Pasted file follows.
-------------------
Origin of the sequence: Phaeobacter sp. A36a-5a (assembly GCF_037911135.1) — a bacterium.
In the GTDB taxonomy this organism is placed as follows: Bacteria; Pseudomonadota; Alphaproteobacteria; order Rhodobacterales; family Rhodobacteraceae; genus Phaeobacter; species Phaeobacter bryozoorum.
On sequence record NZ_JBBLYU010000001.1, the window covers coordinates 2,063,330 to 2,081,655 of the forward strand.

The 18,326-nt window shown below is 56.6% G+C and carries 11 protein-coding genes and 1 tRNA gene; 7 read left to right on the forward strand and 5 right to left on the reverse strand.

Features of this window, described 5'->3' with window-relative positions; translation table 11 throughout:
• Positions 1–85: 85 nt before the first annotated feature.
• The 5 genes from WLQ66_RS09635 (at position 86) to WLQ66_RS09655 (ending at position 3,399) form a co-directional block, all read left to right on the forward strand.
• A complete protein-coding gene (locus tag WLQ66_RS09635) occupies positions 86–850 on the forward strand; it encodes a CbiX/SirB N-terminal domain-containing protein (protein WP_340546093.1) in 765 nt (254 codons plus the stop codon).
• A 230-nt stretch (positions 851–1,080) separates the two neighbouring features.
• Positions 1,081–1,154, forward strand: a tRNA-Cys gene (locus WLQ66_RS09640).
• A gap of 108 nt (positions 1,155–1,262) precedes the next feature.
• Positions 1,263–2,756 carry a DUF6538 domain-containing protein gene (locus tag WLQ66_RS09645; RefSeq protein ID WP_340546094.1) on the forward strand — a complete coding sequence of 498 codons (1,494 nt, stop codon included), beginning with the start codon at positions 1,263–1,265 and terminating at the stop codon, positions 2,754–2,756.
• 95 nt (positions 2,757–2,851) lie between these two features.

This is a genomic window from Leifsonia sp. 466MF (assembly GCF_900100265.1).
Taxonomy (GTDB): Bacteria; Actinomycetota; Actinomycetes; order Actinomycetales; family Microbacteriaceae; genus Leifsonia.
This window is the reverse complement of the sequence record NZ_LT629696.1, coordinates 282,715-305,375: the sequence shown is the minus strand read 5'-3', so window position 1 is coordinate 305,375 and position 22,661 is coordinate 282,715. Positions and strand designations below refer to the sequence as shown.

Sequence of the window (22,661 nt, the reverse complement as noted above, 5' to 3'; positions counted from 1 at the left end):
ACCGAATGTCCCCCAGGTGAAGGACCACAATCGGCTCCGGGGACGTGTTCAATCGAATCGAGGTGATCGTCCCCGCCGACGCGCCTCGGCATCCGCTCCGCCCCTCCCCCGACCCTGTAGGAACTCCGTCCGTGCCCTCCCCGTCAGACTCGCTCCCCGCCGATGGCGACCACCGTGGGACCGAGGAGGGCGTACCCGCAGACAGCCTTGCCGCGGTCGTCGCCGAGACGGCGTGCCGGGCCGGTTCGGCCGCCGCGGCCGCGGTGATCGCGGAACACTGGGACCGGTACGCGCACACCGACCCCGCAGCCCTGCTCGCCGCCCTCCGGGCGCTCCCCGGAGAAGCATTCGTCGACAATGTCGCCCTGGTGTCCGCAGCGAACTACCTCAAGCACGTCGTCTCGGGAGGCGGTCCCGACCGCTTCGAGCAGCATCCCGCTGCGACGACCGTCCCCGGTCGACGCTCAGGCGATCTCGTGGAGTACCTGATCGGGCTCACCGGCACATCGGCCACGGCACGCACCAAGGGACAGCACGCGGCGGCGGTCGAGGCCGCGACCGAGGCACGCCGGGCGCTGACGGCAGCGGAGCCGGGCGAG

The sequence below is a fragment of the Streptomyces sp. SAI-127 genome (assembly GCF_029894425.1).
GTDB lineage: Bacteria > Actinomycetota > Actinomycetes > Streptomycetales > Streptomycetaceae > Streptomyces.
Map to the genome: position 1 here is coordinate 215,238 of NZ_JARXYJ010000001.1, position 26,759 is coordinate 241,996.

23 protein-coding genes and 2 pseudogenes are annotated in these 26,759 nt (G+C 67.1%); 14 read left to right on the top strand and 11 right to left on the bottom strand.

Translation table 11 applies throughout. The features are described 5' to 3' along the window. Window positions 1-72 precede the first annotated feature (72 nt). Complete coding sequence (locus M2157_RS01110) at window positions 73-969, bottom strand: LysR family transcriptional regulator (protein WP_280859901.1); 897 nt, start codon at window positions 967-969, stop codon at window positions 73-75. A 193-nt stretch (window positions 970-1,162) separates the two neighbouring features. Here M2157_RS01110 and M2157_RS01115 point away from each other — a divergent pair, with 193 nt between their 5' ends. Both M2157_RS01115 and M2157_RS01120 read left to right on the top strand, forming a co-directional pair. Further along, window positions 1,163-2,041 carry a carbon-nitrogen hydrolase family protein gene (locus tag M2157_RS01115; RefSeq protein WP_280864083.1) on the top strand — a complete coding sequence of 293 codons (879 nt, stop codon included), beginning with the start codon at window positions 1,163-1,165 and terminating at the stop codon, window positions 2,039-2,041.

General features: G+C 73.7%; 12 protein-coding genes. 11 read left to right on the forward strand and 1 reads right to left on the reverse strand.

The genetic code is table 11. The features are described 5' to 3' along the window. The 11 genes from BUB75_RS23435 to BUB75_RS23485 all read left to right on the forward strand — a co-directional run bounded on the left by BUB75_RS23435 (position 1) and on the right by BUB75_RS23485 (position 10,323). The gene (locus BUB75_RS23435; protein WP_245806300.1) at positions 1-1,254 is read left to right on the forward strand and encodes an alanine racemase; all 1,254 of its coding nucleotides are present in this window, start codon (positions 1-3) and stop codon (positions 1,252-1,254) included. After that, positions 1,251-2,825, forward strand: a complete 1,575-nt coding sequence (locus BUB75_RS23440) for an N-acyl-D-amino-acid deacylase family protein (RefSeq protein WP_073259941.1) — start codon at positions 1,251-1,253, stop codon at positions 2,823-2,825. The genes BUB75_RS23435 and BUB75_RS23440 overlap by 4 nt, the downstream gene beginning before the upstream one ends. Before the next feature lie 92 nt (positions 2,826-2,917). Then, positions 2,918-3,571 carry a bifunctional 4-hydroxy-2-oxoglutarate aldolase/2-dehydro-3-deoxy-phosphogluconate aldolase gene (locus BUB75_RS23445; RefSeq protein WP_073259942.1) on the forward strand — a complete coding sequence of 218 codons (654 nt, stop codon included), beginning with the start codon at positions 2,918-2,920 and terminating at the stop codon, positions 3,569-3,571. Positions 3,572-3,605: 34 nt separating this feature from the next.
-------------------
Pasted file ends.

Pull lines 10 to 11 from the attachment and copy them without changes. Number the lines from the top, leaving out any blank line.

• Positions 1,081–1,154, forward strand: a tRNA-Cys gene (locus WLQ66_RS09640).
• A gap of 108 nt (positions 1,155–1,262) precedes the next feature.